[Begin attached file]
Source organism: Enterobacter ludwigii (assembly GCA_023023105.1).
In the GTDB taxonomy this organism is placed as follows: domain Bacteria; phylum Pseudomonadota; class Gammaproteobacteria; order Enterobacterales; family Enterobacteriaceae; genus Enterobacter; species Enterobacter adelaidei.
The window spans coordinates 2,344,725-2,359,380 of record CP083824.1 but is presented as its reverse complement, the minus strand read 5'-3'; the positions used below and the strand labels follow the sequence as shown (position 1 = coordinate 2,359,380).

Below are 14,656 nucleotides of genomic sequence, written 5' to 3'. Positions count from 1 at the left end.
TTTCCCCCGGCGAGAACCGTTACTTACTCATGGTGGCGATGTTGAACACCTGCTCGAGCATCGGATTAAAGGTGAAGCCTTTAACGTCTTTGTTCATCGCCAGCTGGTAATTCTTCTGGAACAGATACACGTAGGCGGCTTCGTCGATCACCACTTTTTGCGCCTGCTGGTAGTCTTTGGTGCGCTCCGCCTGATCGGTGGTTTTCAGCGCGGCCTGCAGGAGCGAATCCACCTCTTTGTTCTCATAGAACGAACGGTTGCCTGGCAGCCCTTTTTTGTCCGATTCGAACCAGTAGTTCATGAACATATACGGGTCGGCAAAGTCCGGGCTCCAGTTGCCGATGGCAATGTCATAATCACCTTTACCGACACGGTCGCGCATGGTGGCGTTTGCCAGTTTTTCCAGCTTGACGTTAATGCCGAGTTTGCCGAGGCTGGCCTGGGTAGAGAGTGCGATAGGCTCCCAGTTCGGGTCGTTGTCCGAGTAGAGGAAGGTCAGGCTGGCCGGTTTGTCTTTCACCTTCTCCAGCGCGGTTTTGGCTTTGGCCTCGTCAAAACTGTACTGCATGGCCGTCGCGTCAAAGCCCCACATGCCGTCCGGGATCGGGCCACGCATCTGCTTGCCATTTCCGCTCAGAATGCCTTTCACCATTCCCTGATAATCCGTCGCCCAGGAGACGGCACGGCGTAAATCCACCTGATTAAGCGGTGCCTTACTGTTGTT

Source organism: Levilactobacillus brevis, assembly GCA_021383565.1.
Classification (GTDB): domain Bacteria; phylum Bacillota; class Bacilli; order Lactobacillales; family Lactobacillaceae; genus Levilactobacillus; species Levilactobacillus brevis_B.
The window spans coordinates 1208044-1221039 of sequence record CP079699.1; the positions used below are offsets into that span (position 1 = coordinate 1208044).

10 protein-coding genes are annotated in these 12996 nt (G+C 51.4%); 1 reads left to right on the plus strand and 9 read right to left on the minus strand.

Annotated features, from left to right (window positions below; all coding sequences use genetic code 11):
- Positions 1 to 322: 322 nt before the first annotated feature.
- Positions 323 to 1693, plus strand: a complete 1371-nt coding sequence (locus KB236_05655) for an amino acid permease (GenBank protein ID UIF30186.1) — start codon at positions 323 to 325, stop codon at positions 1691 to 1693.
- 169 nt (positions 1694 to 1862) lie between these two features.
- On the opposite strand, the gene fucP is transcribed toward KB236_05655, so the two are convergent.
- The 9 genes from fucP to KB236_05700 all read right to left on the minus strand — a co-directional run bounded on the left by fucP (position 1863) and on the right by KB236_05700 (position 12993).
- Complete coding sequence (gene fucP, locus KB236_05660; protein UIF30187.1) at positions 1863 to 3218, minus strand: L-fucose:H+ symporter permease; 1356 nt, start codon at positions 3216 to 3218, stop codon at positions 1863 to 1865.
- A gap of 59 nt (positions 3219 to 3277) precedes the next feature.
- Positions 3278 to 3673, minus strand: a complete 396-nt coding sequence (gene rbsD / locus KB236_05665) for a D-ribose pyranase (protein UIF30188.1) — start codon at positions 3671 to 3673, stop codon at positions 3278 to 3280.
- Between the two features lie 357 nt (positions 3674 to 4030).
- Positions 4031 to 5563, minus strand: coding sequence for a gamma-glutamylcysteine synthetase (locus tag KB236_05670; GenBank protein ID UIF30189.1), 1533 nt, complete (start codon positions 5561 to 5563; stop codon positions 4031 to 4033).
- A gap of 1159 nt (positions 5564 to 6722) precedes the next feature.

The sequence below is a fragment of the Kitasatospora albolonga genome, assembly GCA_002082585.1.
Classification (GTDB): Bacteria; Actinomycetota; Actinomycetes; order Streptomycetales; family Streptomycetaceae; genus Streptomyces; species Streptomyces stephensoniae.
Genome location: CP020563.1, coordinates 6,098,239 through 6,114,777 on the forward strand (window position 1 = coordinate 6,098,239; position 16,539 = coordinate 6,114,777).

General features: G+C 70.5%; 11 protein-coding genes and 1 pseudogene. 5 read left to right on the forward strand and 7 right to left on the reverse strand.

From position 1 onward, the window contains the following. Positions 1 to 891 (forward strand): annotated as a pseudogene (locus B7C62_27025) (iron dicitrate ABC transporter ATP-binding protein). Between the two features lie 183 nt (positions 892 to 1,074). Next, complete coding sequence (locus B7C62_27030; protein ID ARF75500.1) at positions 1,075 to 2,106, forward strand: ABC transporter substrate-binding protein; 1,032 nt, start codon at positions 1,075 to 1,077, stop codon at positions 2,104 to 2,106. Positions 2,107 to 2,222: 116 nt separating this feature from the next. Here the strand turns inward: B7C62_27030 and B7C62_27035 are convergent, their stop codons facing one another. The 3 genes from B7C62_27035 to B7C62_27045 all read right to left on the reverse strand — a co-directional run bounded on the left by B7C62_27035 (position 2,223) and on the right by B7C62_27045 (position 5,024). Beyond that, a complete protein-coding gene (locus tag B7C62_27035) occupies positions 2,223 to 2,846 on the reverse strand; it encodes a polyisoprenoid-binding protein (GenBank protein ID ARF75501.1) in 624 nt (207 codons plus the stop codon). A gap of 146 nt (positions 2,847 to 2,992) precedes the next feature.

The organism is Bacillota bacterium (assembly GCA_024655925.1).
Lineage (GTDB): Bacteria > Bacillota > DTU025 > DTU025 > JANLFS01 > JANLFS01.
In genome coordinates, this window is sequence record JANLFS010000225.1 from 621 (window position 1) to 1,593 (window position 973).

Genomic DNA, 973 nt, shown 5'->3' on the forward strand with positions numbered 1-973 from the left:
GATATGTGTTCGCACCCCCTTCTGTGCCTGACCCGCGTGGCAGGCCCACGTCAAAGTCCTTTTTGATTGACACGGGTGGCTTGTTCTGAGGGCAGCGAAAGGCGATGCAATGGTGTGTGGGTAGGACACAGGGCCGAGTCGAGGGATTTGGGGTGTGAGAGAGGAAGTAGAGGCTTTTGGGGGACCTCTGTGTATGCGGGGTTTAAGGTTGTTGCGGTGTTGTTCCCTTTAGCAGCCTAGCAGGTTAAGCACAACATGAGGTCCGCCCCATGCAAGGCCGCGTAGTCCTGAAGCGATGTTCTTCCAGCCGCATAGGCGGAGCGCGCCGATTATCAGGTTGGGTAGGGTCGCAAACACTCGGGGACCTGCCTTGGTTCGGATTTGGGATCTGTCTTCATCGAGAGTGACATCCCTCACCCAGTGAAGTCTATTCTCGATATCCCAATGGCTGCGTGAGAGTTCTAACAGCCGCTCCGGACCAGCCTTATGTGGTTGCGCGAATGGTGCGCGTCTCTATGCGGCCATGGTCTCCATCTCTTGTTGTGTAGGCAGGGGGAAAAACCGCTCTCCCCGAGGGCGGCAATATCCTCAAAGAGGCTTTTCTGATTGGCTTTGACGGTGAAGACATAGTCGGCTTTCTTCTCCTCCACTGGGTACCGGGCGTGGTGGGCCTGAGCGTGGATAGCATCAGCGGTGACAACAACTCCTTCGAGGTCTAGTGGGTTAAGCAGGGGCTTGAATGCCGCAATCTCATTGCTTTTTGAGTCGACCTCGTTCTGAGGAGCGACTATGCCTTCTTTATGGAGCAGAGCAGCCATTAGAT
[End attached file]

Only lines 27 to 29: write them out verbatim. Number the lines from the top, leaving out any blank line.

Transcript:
The organism is Bacillota bacterium (assembly GCA_024655925.1).
Lineage (GTDB): Bacteria > Bacillota > DTU025 > DTU025 > JANLFS01 > JANLFS01.
In genome coordinates, this window is sequence record JANLFS010000225.1 from 621 (window position 1) to 1,593 (window position 973).